Reports of dog thefts in the UK have dramatically increased and shockingly risen by a staggering 170% in the past 12 months.
According to the charity DogLost, reports of thefts have risen from 172 dogs in 2019 to 465 in 2020. The statistics are terrifying for any dog owner and police and dog charities nationwide have urged owners to be alert and cautious when out with their beloved pets.
An increase in thefts during Lockdown
At a time when so many of us have found comfort and salvation in our beloved pets, this worrying trend has increased during nationwide UK Lockdowns, with Dog Lost reporting that 2020 and so far 2021 has been the worst year ever for dog thefts.
The rise in dog thefts during Lockdown has been huge, as demand has pushed up prices for dogs, particularly desirable breeds such as Cockerpoos and Cavapoos.
The Police have identified two types of crime. One is the opportunists where they see a dog on its own and they steal it and the other is the more organised element where they target breeders or people who are selling puppies online.
Prices of certain breeds have increased to between £2,000 and £3,000. Cavapoos, Cockerpoos and Cocker Spaniels have seen some of the biggest increases.
Thieves are now operating in even more calculating ways, with reports of fake RSPCA vans, stolen grooming vans and even spray painted marks outside the homes of dog owners. Local reports of thieves targeting children with dogs and women alone have risen in most areas during the early part of 2021, as Police and dog charities have urged dog owners to be extra vigilant.
The need for extra caution
The Police and several Dog Charities have urged dog owners to exert extra caution and to never leave a dog unattended outside shops or in front gardens-making, sure side passages and gated back gardens are safe and secure. Officers have also urged the public to be careful with sharing details and locations of their dogs on social media, especially with the rise of geotagging and live stories on most social media platforms that show your location in real-time.
After this significant increase in thefts, more than 230,000 people have signed a petition calling on the UK Government to make dog theft a specific criminal offence.
Last month, Home Secretary Priti Patel said she would look at introducing tougher measures to deter criminals from stealing pets.
Top tips for keeping you and your dog safe:
When out walking
- Avoid walking alone in quiet or lonely areas, or try to dog walk with a friend or family member. Safety in numbers.
- Be aware of your surroundings, remember phones and earphones can distract you and make you less alert.
- Use an extended or long lead when walking your dog if it has poor recall.
- Try not to do the same walk and route with your dog at the same time repetitively as this gives dog nappers opportunities to strike when they know your routine.
- Take photos of your dog each time you go out on a walk so you have up-to-date photos of it in case it goes missing.
- Don’t let children take dogs out alone as criminals often target children with dogs
- There are obviously some lovely people who want to chat about dogs when you’re out and about but be wary of any strangers asking probing questions, taking photos of your dog or seeming too interested.
- It is SO important to train excellent recall so your beloved dog will come back to you if there is any sign of danger or something not right. This will also mean they stay close to you and won’t go running off when out exercising.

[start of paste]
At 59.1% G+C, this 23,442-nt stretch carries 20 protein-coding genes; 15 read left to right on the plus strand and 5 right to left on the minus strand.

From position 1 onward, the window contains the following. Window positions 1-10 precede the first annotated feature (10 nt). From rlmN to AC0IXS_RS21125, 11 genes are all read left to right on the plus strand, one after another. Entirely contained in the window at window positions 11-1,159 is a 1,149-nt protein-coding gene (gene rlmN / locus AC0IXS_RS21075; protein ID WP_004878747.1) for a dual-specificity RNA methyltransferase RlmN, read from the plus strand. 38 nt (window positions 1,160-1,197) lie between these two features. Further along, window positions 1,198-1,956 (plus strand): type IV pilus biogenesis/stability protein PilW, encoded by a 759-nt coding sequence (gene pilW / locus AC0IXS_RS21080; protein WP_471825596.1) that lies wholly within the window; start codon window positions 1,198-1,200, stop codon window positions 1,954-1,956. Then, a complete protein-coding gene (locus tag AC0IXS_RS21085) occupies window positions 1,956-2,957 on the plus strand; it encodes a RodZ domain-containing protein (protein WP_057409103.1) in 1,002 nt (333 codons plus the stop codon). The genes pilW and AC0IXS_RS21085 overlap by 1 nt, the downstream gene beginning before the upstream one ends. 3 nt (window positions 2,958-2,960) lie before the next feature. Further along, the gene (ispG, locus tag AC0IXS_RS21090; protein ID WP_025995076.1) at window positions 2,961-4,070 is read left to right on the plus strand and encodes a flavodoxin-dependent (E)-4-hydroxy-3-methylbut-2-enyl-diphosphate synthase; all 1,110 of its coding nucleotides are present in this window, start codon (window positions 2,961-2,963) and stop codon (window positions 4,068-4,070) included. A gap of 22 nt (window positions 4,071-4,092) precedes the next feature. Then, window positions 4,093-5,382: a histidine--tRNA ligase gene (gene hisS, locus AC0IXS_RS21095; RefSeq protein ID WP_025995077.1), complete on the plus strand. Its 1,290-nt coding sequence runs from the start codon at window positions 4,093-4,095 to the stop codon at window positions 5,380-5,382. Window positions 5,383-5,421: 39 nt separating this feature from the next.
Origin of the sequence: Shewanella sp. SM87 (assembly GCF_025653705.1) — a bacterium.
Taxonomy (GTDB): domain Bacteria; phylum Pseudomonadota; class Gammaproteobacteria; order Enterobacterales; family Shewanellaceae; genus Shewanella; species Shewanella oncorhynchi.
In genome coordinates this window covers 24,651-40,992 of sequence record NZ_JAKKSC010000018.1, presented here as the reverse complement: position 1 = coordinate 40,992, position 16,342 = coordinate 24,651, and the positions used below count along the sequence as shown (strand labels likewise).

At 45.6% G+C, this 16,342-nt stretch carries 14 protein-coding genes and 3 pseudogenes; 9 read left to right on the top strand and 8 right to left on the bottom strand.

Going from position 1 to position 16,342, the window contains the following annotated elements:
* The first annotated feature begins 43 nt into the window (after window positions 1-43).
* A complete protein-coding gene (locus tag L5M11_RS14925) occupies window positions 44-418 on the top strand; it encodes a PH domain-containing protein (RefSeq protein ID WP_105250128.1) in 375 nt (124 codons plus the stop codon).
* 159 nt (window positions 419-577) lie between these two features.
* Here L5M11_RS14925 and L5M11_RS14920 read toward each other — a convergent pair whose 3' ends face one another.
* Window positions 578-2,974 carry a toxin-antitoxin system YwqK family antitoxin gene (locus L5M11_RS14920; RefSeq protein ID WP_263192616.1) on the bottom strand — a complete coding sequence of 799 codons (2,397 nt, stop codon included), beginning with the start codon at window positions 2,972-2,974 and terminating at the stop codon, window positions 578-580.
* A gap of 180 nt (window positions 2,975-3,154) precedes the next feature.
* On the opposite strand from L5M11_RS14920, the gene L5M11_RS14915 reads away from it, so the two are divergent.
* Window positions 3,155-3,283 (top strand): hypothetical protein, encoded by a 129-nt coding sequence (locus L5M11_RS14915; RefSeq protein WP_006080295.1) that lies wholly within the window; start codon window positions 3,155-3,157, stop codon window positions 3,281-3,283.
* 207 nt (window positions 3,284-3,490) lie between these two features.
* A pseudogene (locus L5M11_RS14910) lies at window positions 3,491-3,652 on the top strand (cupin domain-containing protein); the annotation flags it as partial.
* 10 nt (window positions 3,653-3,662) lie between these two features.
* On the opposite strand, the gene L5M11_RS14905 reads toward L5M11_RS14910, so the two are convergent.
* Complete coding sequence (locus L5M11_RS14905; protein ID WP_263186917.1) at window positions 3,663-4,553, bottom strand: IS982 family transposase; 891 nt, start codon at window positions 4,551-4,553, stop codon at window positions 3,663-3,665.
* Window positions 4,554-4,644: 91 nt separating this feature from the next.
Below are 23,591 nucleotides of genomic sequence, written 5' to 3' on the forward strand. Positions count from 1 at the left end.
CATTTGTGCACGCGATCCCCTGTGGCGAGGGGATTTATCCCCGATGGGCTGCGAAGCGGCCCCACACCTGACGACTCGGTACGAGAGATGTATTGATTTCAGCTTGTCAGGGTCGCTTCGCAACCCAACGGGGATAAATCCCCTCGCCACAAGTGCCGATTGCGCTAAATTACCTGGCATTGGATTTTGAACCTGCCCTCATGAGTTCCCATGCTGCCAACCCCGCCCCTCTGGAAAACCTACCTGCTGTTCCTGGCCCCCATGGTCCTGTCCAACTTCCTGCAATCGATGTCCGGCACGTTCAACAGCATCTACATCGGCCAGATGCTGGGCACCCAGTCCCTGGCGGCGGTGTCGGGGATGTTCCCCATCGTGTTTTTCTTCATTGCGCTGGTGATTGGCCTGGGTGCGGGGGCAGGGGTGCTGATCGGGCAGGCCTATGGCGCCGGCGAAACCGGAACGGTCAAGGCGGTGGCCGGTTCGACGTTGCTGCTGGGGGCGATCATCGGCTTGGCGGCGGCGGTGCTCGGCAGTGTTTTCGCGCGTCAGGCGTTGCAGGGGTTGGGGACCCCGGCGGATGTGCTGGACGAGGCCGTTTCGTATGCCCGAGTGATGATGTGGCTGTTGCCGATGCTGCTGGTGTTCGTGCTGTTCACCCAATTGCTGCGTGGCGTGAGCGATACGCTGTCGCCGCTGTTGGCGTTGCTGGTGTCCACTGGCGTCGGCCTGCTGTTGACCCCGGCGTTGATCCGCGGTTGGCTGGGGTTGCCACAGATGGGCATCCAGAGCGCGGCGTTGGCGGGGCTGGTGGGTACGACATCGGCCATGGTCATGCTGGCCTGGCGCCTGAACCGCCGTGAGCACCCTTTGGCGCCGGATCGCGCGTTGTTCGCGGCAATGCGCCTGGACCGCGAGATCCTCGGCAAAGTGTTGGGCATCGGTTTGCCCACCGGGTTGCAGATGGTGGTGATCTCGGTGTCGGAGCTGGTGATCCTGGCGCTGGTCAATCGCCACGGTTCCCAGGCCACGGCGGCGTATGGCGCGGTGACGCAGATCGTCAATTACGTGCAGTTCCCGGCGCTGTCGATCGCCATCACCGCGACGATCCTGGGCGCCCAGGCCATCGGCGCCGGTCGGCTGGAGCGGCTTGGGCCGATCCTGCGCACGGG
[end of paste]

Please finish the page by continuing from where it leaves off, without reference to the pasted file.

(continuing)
- If you’re walking your dog, remember it HAS to have a collar and tag on by law.
- Never put your dog’s name on its tag. Put your surname, phone number and address. Do not put your dog’s name on the tag, as someone trying to steal them will try and call their name to get them to come over.
- Note if the dog is neutered on its tag, because a lot of stolen dogs go into the breeding industry.
- Make sure your pets are microchipped and the details are up to date and updated.
- When at home, keep an eye out for suspicious cars or vans or anyone hanging around outside your property
- Keep all of your dog’s insurance and important documents somewhere safe and secure. If the worst happens, you can easily access them in an emergency.
- Make sure your dog is safe in your garden by double-checking security on gates and having security lights or cameras installed.
- Never ever leave your dog tied up outside a shop. It is just not safe. The same goes for leaving dogs unattended in cars with windows open. Don’t make it easy for the thieves.
- Do checks on potential dog walkers or pet sitters and do not just hand your beloved pets over, even if they have come recommended by a friend or on social media! Try and find out if they are registered, insured and if they have any qualifications. You wouldn’t just hand your kids over to just anyone so don’t do it for your dogs! If in doubt, come to us!
- Consider getting alarms, wind-chimes or bells fitted to your garden gates or front gate so that they will alert you to any intruders and put off any opportunistic thieves, it may drive your dogs mad but it will be so worth it
What to do if your dog is stolen
If your dog is stolen, you must report it to the police as soon as possible. Get a post on social media too with a recent photo and description and contact Dog lost who have a team of volunteers trained to help track and locate dogs that are missing.
Contact local vets and rescue centres too with microchip details and get friends and the local community to reshare pictures so the missing dog becomes hot property to deter handovers or a sale is made.
Stay as vigilant as possible and keep safe. To book online for any of our courses to make sure your dog will always return please click on the link in the box below!